For more than 20 years, Caribbean leaders have pursued regional integration as a response to the challenges of globalization. The response, while consistent, has been sluggish and often wracked by nationalist politics and poor administrative procedures. As a result, the Anglophone Caribbean's experience and experimentation with regionalization has been the focus of some academic study of the politics, process, and procedure that has shaped the efforts, but the majority of the research has often ignored the role or opinion of the public about regional integration. This omission has meant the voice of the people most likely to be affected by the policies adopted by Caribbean leaders or ignored and at the least minimized.
Regional integration has been an evolutionary response for the Anglophone Caribbean as it sought increased economic opportunities on the global scene. Among international organizations, regionalization is the only response. In its 2010 report, Opportunities for Convergence and Regional Cooperation, the Economic Commission for Latin America and the Caribbean (ECLAC), noted that "greater regional cooperation and closer collaboration between and within the sub regions is no longer merely a major political objective, but also an economic imperative if the region is to integrate into a global economy that is increasingly structured around regional or sub regional value chains." (1)
Taking the lead on regional integration efforts has been the Caribbean Community (CARICOM). Established in 1973, CARICOM was created to pursue "the attainment of a viable, internationally competitive and sustainable Community, with improved quality of life for all." (2) CARICOM represents 15 member states that stretch from Jamaica in the northeast to Guyana in the south on the mainland of South America. It has been the premier tool through which the region has pursued integration efforts under the Caribbean Free Trade Agreement (CARIFTA), the Common Market and, most recently, the Caribbean Single Market and Economy (CSME). The CSME, the region's most ambitious effort at integration, is a vast regional agreement that calls for cooperation in seven areas, including taxes, finance, labor, laws, goods, services, and business. CARICOM leaders announced the launch of the CSME with a goal to "provide more and better opportunities to produce and sell our goods and services and to attract investment. It will create one large market among the participating member states." (3) One of the goals of the CSME was to encourage full use of labor through free movement of skills and services.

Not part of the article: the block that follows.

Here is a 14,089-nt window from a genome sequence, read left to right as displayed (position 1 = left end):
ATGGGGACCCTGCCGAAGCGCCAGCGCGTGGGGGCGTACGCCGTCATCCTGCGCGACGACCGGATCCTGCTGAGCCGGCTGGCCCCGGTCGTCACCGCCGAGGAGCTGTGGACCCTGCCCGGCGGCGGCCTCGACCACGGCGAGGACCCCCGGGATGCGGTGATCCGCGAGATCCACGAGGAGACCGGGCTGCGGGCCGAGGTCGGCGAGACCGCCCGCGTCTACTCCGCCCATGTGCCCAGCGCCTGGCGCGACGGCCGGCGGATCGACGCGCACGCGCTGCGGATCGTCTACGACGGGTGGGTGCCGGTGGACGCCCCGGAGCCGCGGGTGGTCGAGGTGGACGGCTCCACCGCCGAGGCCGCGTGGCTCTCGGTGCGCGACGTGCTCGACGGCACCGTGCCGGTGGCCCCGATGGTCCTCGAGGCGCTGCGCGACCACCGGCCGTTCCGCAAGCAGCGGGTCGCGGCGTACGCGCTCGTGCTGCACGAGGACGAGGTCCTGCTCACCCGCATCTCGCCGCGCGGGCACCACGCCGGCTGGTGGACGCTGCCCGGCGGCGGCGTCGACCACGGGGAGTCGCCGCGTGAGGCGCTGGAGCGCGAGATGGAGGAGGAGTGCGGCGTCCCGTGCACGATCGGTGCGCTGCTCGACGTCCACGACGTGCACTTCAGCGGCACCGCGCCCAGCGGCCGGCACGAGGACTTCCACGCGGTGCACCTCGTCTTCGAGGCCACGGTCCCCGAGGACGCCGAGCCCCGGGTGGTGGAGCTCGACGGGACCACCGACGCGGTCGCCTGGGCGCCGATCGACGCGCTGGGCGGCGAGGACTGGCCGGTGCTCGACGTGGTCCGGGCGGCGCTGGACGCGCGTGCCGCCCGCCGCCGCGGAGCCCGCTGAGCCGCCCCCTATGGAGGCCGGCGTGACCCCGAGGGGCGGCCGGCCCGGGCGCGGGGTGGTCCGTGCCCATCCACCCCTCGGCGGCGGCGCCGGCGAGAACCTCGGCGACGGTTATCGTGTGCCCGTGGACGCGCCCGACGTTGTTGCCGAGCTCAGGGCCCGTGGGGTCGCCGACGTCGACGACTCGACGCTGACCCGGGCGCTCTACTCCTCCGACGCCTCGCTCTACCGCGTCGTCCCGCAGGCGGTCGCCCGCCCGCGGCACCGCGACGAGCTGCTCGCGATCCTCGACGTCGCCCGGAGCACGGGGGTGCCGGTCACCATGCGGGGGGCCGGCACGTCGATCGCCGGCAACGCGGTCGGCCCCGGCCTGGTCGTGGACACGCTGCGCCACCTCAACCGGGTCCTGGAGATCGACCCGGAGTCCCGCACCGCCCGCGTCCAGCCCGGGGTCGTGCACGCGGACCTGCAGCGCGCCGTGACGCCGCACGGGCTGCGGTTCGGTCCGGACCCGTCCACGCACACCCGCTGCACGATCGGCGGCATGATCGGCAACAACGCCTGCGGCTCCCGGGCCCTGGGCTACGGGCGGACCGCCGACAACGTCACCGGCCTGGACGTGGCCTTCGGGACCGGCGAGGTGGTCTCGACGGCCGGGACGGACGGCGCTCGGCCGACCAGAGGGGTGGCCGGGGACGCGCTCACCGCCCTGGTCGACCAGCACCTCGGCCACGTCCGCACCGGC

Divided into two components, the Single Market and Single Economy, the CSME has challenged Caribbean leaders previous concepts about regionalization that historically have focused on trade and tax agreements. This time, CARICOM member states are pursuing unity in new areas, particularly under the Single Market that includes free movement of labor and services. Outlined in Article 46 of the Revised Treaty of Chaguaramas, the free movement of labor policy envisions a new concept of integration that relaxes employment restrictions in member states to allow certain categories of workers to move freely. This policy is likely to have the most direct impact on residents of the region as it allows initially five categories of workers to move easily among member states to seek employment without the need for work permits. Despite the consequences for employment levels, career opportunities, and migration, Caribbean leaders have done little to investigate public opinion and generate public awareness about the free movement of labor policy under the CSME.
Rather, more than 10 years since member states agreed to implement the free movement of labor policy residents remain woefully unaware about the details of the policy. Additionally, CARICOM has struggled to monitor the policy in action and residents remain distrustful and misinformed about the policy. …